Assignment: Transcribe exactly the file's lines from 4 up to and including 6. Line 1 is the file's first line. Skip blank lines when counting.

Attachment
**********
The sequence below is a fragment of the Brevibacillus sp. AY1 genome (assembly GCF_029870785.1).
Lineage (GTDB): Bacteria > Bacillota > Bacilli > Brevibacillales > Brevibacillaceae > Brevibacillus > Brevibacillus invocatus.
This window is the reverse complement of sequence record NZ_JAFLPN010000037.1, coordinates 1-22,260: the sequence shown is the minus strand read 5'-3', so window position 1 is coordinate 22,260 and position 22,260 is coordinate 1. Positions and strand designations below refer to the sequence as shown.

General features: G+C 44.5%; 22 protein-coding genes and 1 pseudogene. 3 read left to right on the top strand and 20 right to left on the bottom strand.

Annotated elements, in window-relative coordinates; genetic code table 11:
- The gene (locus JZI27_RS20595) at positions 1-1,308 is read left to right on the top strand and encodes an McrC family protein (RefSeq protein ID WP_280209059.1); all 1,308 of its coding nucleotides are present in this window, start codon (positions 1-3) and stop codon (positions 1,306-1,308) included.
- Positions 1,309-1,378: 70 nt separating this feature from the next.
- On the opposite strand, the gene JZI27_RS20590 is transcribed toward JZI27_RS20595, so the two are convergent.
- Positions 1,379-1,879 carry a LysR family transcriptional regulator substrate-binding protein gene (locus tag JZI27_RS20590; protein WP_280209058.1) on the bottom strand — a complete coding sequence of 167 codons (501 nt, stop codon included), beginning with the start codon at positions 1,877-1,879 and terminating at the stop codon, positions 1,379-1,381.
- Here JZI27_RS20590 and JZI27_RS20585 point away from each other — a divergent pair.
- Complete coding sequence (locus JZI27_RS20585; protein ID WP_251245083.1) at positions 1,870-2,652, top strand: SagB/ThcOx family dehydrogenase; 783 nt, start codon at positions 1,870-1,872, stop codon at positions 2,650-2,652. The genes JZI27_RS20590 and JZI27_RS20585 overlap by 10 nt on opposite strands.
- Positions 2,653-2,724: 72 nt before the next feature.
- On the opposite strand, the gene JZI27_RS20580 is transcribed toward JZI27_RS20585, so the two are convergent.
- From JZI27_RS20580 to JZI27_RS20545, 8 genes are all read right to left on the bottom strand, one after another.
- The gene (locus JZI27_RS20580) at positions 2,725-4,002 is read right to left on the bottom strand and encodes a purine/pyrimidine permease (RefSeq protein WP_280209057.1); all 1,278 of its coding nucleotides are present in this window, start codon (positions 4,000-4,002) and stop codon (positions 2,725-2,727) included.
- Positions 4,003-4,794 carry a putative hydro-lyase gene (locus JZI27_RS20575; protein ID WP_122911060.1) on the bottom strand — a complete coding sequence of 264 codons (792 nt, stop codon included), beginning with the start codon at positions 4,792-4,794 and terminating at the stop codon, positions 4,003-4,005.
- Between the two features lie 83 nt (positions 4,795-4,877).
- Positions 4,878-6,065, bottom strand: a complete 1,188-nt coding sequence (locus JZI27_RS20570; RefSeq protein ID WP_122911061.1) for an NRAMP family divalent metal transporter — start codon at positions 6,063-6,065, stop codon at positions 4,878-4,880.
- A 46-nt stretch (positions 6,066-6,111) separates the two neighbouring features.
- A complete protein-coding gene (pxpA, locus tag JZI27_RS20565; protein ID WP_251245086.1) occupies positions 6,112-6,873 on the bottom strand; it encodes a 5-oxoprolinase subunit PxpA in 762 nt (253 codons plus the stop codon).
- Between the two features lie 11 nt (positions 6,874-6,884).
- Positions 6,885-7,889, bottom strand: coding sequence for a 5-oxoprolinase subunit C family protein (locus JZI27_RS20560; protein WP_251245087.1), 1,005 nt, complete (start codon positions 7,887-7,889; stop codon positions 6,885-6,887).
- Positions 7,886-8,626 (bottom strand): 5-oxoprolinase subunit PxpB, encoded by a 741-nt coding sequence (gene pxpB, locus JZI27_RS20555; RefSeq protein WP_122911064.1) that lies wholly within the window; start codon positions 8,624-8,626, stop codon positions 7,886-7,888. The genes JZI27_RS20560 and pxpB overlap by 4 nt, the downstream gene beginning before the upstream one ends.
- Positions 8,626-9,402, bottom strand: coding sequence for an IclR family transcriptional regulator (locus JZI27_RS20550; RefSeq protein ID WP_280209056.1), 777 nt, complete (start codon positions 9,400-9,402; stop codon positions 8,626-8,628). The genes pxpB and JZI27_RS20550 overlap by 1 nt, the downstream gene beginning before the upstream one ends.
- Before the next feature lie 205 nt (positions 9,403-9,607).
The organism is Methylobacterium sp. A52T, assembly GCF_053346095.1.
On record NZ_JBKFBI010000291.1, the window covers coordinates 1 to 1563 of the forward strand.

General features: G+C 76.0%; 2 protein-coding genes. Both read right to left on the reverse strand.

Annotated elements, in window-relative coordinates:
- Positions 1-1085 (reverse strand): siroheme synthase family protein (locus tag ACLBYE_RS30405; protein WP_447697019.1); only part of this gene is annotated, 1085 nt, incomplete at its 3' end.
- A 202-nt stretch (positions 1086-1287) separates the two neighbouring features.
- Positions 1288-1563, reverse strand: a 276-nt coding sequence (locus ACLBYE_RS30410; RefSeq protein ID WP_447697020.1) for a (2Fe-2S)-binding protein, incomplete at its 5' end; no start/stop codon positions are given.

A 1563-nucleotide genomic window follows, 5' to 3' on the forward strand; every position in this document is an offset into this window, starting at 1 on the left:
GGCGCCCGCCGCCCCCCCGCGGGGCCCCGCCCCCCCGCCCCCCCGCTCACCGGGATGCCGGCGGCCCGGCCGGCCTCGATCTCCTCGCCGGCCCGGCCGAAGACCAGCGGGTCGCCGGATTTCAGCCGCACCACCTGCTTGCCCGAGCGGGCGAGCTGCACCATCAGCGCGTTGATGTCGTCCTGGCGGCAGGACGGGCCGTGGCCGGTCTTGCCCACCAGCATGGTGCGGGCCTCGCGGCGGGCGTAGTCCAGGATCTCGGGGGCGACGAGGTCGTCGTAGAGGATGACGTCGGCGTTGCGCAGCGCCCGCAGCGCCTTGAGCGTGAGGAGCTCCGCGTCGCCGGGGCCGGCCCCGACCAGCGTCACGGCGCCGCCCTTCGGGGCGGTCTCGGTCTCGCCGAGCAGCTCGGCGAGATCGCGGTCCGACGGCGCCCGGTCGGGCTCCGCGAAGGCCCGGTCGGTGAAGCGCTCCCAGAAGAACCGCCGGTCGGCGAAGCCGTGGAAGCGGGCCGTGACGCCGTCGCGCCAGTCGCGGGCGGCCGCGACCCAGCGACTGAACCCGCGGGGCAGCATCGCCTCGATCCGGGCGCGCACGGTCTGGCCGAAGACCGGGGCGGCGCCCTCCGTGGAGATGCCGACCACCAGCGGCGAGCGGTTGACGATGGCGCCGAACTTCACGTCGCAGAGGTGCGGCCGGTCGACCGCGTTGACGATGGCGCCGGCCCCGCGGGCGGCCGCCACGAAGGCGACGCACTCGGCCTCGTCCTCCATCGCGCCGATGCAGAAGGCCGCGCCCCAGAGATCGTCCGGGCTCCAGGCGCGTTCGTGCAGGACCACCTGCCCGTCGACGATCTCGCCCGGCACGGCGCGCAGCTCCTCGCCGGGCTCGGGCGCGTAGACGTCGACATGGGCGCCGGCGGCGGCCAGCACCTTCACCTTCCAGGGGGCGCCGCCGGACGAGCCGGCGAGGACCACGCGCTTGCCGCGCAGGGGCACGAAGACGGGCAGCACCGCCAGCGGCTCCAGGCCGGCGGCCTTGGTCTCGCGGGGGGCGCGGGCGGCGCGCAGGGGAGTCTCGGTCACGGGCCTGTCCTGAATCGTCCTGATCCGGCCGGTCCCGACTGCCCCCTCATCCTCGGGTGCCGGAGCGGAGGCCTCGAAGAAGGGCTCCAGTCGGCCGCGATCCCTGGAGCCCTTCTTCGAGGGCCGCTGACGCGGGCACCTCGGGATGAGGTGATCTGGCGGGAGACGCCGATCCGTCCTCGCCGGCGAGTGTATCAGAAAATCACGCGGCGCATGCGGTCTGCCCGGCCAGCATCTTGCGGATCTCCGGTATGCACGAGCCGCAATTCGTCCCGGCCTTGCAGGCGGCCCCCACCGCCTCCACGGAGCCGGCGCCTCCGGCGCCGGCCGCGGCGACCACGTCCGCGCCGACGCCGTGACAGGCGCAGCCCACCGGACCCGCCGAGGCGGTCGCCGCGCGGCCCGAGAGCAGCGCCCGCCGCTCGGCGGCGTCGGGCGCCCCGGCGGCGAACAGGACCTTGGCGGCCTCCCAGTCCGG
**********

General features: G+C 44.5%; 22 protein-coding genes and 1 pseudogene. 3 read left to right on the top strand and 20 right to left on the bottom strand.

Annotated elements, in window-relative coordinates; genetic code table 11:
- The gene (locus JZI27_RS20595) at positions 1-1,308 is read left to right on the top strand and encodes an McrC family protein (RefSeq protein ID WP_280209059.1); all 1,308 of its coding nucleotides are present in this window, start codon (positions 1-3) and stop codon (positions 1,306-1,308) included.